HELLO MUDDAH, HELLO FADDUH!, Apollo Theater. Allan Sherman was the singer-songwriter Weird Al Yankovic only thinks he is. Witty, biting, hilarious, Sherman was able to take any tune and totally subvert it, creating wild new meanings just by changing a few words around. In his inspired hands, "Frere Jacques" became a meditation on Jewish-American accents: it ran "Sarah Jackman, how's by you?" And "Havah Nagilah" became a chronicle of upwardly mobile life circa 1963. When Sherman died in 1973 at the age of 49, we lost a jester of the first order.
Now Douglas Bernstein and Rob Krausz have assembled some two dozen of Sherman's best songs and worked like the devil to create a story around them: they take one rather bland suburban Jewish boy from birth and bris to Miami and the grim reaper. It's pretty flimsy, and the jokes are mostly ancient, older than the Catskills. (And most of them are performed in the baggy-pants, over-the-top style that killed vaudeville.)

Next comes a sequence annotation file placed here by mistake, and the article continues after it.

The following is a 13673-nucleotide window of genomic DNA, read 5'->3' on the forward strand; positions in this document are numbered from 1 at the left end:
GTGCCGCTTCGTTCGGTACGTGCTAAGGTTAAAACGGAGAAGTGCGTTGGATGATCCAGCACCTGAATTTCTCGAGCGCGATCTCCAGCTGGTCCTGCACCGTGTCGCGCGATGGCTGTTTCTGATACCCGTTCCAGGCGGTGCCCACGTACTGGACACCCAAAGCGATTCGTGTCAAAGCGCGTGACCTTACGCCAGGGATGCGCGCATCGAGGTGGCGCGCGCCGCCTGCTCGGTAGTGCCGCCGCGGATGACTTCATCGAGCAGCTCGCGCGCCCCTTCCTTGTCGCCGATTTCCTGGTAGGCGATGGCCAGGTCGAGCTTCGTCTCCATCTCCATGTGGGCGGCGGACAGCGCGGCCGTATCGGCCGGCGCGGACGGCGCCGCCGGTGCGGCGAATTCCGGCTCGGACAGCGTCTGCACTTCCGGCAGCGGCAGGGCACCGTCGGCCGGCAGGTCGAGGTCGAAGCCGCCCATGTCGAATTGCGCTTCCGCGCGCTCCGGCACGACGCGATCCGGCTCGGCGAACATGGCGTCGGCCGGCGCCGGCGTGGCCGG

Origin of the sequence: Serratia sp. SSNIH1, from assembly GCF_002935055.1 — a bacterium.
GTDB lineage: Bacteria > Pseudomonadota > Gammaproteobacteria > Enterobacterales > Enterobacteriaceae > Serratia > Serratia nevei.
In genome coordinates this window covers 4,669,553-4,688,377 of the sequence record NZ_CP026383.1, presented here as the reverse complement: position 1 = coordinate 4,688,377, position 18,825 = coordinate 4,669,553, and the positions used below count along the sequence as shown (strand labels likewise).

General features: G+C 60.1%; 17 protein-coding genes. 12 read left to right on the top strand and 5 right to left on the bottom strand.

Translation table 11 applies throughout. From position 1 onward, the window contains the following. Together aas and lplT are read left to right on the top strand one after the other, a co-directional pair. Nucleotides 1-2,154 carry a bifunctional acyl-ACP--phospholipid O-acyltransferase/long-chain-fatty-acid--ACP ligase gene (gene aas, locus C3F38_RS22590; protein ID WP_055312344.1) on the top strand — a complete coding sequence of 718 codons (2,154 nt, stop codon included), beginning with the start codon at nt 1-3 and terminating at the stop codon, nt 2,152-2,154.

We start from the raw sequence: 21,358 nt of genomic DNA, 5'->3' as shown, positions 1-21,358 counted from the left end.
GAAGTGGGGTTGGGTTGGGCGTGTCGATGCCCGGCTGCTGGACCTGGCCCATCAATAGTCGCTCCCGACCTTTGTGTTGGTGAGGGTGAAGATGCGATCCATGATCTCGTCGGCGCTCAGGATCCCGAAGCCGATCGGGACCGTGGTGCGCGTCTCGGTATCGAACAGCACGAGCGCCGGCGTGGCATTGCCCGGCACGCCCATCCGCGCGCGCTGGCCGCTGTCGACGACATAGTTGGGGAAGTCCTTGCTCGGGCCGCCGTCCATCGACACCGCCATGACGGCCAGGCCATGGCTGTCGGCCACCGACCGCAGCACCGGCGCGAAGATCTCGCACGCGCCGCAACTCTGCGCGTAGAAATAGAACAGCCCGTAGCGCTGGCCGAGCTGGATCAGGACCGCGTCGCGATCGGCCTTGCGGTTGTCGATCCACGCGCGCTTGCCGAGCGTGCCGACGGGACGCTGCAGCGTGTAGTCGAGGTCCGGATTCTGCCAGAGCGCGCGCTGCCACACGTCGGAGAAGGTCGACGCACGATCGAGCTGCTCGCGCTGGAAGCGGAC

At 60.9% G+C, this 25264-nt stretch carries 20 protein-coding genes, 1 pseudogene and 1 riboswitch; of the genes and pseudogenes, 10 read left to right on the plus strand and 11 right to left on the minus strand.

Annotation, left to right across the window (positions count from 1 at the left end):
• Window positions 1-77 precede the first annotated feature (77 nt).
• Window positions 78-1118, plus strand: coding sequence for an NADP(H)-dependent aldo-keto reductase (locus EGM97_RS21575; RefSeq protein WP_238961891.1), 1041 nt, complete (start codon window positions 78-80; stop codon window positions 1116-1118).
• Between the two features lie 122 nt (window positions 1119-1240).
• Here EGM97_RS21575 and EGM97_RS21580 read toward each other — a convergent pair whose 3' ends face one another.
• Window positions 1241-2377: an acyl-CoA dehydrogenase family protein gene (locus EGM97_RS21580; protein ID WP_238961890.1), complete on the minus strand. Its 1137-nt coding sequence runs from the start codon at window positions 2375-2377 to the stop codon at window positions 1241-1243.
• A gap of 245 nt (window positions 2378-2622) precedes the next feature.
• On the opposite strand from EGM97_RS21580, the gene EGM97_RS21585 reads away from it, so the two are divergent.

Luckily Sherman's songs are strong enough to survive this treatment. And Krausz's energetic cast--all of them adept singers, dancers, and comedians--are clearly having a blast. I left the show unable to get that brilliant, crazy man's lyrics out of my head. Does anyone know where I can find a good used copy of My Son, the Folksinger? --Jack Helbig